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An Open Letter to Tim Cook


On the same day that Jens Verwiebe decided to stop maintining the OS X binaries for Blender because of Apple's bad GPU support (don't worry, someone else has stepped in), the LuxRender team published an open letter to Apple CEO about the state of their support.

Paolo Ciccone writes:

We have found out that the OpenCL GPU drivers for OS X are broken and are unable to render but the simplest of scenes. With anything barely complex the driver simpy crash. CPU rendering works fine.

This is not a problem of the GPU or even the software expertise of AMD or nVidia. It’s a mater of old drivers shipped with OS X. The same scenes with the same exact hardware render on Windows and even on Linux. Beautifully. This is because, on those other OSes, it’s possible to update the drivers independently. On OS X OpenCL is part of the OS and the drivers can only be updated by Apple. Apparently OpenCL is not at the same level of priority than providing new Emoji and so we are stuck with broken drivers.

We have tried to work with AMD (they are powerless in this) and even talked with some Apple engineers, but nothing happened.

So today I decided to email Tim Cook, the CEO of Apple, directly, because we can’t continue like this. Here is the text of my email:

Read the letter here.

Ton Roosendaal threw in his support too:

What is your take on this? Is Apple making it harder to do your creative work on their platform?

About the Author

Bart Veldhuizen

I have a LONG history with Blender - I wrote some of the earliest Blender tutorials, worked for Not a Number and helped run the crowdfunding campaign that open sourced Blender (the first one on the internet!). I founded BlenderNation in 2006 and have been editing it every single day since then ;-) I also run the Blender Artists forum and I'm Head of Community at Sketchfab.


  1. Charlie Ringström on

    What are the GPU bugs like? Because I have experienced strange glitches when rendering on my Hackintosh GPU, which is one of the reasons to why I'm going to switch over to Windows. I see some graphics related issues, like missplaced logo textures in the dock, and worst of all after rendering for a while, it says "CUDA memory error", even though I'm just trying to render out the default cube.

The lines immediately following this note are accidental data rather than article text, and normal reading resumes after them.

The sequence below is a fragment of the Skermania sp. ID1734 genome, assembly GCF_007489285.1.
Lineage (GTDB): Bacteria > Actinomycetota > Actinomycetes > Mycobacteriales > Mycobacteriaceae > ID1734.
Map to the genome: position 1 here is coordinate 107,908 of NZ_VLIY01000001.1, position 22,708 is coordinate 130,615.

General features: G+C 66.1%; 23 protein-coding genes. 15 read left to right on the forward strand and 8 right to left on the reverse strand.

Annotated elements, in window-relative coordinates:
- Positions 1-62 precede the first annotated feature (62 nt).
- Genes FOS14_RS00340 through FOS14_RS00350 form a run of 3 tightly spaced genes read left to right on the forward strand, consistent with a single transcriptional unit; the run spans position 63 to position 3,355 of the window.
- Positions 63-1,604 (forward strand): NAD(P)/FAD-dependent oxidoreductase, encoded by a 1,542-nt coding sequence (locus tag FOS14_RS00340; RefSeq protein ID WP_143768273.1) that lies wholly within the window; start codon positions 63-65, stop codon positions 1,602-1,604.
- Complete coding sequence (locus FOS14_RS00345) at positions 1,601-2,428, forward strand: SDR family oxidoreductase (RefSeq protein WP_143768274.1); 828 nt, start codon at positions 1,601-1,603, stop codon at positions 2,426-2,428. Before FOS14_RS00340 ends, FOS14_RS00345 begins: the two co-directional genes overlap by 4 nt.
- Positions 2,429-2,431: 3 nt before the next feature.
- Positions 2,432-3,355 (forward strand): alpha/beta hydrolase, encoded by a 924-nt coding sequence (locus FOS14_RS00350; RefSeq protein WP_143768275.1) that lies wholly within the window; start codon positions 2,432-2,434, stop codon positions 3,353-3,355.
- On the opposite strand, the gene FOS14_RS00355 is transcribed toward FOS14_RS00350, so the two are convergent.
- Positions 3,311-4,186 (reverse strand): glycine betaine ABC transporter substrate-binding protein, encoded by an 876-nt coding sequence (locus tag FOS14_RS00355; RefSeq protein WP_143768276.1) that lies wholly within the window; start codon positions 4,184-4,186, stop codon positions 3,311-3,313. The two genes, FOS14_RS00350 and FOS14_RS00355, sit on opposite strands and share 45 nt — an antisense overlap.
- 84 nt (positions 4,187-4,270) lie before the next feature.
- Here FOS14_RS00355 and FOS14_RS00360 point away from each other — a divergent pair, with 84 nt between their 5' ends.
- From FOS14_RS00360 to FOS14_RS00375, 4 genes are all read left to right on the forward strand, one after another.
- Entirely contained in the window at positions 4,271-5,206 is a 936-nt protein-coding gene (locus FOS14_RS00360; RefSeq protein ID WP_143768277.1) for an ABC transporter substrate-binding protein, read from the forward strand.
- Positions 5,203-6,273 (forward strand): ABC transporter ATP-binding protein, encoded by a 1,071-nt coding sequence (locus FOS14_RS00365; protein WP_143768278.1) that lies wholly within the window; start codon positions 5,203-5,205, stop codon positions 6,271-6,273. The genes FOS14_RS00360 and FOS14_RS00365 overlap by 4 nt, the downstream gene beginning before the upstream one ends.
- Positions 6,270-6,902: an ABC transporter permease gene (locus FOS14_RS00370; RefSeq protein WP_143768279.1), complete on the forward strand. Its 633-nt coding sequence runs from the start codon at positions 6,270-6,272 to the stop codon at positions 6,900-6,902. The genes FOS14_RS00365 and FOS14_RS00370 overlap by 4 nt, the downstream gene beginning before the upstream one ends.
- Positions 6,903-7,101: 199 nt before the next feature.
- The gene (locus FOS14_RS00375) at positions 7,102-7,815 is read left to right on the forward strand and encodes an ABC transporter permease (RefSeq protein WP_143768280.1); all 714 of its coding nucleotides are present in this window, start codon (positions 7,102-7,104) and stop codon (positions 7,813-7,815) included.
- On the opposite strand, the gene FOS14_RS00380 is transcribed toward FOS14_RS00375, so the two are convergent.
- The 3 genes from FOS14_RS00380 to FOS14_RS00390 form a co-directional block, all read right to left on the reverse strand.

• Charlie Ringström on

        I value the "premium" feel of the OS. I love smooth animations in the interface, and it's a joy to use Mac OSX, I think. Windows 10 is looking great, but I'm not a huge fan of Windows 8. I have found that Linux looks... old. (guess I'll get a couple of billion hate replays after this comment, but whatever...)

        • TARDISMaker on

          "guess I'll get a couple of billion hate replays after this comment, but whatever..." :)

          I'd say some distro's and desktop enviroments look old, but take a quick look at GNOME 3, Unity (maybe not as much), and Cinnamon. People can even make really nice looking XFCE desktops. I guess it's just a matter of preference though. I personally think that Linux has the only nice looking desktops. I hate the look of windows, and from what I've seen of OS X, it's just not for me.

    • Sorry, but how is this why Linux is so important? As they noted, Linux doesn't have to worry about this particular issue, but nether does Windows. If anything, as a long-time critic (but dependent) of Windows, I'd say that Microsoft has been--do I dare say--IMPROVING their products as of late.

        • Competition? There's no competition. Linux doesn't give Microsoft "competition" per se, simply because Linux is (typically) not a commercial product. Linux doesn't really cut into Microsoft's market. In fact, being open-source pretty much ensures that competition is virtually impossible. The worst Linux can do is make Microsoft realize when a good idea is present.

          • I don't agree. There's a scarcity in the number of systems that require an operating system, and OS-es 'compete' for the users's preference. Competition doesn't apply only to commercial products, does it?

          • What I mean here is that Microsoft generally doesn't draw its business strategies in response to what Linux does. They're not concerned about the smaller percentage who decides to go with Linux, because they know the majority of homes, schools, and businesses will always choose Windows.

            Linux has seen some major growth in recent years, but it's still not close to robbing the predominant user preference from Windows--especially with Windows actually making some smarter design choices, for once.

            I wouldn't say that competition applies merely to commercial products, because even free software can "compete" in a sense (GIMP vs. Krita, for instance). But I would say that, in terms of comparing a FOSS to a commercial off-the-shelf (COTS) product, the comparison falls short, because you're comparing two different kinds of products with two completely different aims.